On Bastille Day, I went to see the pathetic situation at the Canadian embassy. Two week earlier on Canada Day July 1, all seemed quite normal. Still, I was not invited to partake on this festive occasion, in the fresh succulent Atlantic lobster flown in from Halifax, at a cost of about CAD$ 50 a piece to the taxpayer. |
Yet in view of the current dreadful state of bilateral relations between Canada and Mexico, being invited to the "French house" in the Mexican capital, to celebrate their national day instead, was quite fine with me. Anyhow on Tuesday, the super-scoop that Ottawa was to slap visas on all Mexican visitors to Canada as of Wednesday July 15, took us all by surprise. Even my very astute and well connected Mexican media colleagues were surprised by this shocker.
When I arrived by taxi around 1 p.m. to the Canadian embassy, it was a dismal scene, similar to those I've seen outside the Canadian embassies in Sophia or Bucharest during post-Community Europe. Outside the embassy, gates leading to paradise were guarded by well dressed goons. There was absolute confusion and chaos or a mini sort of hell. Angry, irate frustrated crowds unable to get their visas in time for their flights out, with looks of exasperation greeted me. "Are you Canadian?" one woman asked me anxiously. I replied positively with a hint of hesitation and quickly flashed my old press card, issued some time ago in the Great White North by a "pure wool" semi-sober Quebecer, who still runs the provincial journalists' guild and who after years still can barely pronounce or even spell a foreign sounding name like my own.
There I was in this no man's land. I felt like a persona non grata among the angry throng of Mexicans. I could not gain access to the embassy either; the main entrance was blocked by the fuming and frustrated locals, who if provoked to the slightest degree, looked as if they might turn into a raging mob and lynch me. Mexicans or those-so-called North American "amigos", Canada's NAFTA partners, were now being shunned, rejected, spurned by incompetent bureaucrats and politicians fanning the flames of anti-immigrant sentiment. The Mexicans who welcomed me here many times, were now being ignominiously treated by Ottawa's finest diplomats with utter and scandalous contempt and disrespect.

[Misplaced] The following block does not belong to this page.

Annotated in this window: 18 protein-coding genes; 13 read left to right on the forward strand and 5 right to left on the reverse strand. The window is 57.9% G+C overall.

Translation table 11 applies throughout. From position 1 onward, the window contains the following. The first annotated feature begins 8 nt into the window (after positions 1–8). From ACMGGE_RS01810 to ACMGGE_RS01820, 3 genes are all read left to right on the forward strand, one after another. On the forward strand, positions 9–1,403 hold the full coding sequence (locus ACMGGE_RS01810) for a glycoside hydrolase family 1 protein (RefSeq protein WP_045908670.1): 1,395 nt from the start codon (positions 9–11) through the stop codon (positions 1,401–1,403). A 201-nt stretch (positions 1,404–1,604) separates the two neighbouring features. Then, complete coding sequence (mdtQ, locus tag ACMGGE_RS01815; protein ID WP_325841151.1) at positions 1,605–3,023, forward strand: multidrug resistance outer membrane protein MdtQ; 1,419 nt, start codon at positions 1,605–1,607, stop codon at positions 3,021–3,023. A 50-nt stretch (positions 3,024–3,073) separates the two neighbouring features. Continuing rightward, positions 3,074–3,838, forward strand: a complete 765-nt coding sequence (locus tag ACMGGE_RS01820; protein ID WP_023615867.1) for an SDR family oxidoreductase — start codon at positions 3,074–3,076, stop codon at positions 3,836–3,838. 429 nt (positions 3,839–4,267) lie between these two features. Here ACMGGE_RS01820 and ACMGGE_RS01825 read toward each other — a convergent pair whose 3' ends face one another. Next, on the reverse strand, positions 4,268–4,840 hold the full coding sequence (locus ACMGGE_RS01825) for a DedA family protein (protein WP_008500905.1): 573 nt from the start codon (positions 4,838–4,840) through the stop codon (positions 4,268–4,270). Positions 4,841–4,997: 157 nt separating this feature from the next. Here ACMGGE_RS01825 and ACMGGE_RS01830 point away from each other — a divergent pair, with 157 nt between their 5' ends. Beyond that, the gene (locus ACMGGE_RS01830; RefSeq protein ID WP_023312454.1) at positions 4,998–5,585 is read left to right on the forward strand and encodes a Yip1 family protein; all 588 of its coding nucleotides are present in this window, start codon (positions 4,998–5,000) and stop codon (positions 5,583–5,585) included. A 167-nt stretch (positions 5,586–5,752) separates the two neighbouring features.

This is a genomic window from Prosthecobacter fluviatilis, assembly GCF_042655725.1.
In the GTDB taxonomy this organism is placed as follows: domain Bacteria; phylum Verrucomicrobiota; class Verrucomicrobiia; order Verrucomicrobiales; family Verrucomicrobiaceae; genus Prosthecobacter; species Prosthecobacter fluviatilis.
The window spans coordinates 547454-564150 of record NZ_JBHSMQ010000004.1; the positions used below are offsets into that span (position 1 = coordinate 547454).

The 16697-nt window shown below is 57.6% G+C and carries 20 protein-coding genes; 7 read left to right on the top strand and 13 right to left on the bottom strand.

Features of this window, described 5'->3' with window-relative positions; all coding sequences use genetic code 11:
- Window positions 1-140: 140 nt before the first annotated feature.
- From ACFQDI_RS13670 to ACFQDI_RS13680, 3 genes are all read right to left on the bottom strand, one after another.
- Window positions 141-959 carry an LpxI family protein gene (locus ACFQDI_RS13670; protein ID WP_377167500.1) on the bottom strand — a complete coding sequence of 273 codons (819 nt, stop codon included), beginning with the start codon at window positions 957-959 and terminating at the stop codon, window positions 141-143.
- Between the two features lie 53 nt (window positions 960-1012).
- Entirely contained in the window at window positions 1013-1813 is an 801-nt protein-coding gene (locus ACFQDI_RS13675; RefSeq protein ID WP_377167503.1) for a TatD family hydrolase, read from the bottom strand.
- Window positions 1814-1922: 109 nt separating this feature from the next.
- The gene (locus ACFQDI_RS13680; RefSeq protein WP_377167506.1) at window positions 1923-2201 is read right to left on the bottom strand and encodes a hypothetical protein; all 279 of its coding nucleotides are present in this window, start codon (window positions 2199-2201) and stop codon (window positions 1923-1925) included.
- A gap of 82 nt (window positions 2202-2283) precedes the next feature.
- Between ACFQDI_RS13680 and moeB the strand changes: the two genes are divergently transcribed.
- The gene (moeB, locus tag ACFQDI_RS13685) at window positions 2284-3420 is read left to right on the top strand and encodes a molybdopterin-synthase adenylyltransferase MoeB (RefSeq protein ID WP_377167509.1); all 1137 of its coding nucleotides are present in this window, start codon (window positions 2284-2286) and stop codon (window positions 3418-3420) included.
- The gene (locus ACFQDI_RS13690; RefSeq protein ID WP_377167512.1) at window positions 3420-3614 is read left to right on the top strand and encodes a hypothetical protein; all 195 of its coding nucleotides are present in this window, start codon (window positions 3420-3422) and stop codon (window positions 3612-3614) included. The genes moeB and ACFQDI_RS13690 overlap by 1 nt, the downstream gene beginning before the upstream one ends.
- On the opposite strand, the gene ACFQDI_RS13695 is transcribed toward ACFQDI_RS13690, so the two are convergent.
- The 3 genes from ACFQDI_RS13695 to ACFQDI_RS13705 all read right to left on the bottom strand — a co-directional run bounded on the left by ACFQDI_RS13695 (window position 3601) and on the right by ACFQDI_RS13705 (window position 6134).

They were humiliated and portrayed publicly like lepers, or worse. It reminded me of those thousands of temporary Mexican migrant agricultural workers who toil and sweat in the fields and farms of Ontario and Quebec. They are exploited shamelessly and silently by their unscrupulous employers in the North. And then they are often forcibly returned to Mexico, sometimes sick or dying from cancer due to overexposure to deadly pesticides during their indentured stay in Canada.
Among the frustrated crowd outside the Canadian embassy, I spoke to an elderly couple, who told me they came to do the paperwork for their children who live in Monterrey. I looked around for some Canadian colleagues. But there were none to be seen. This important news story would surely get big news coverage, if it were a diplomatic dispute between the French, or the Chinese or even the Czechs who also have been slapped in the face with a visa by Ottawa.
Perhaps in the Canadian case, it was deemed unimportant by newspaper and media editors in Toronto or Montreal to cover this highly embarrassing imbroglio. Or perhaps it was yet another example in the long list of Canada's dysfunctional immigration and refugee policies and thus, lacked newsworthiness.
But then, there was always the convenient official excuse that Ottawa could come up with whenever it wanted a total news blackout or a cover-up: those dreaded budget cuts. Indeed, there was hardly any coverage from Mexico or Latin America for that matter, since Ottawa cut funding to the national broadcaster, CBC/Radio Canada, forcing it to shut down its last remaining regional bureau. And perhaps with good reason, since Canadians wouldn't be able to see, just how reviled they are in Mexico and in the rest of Latin America.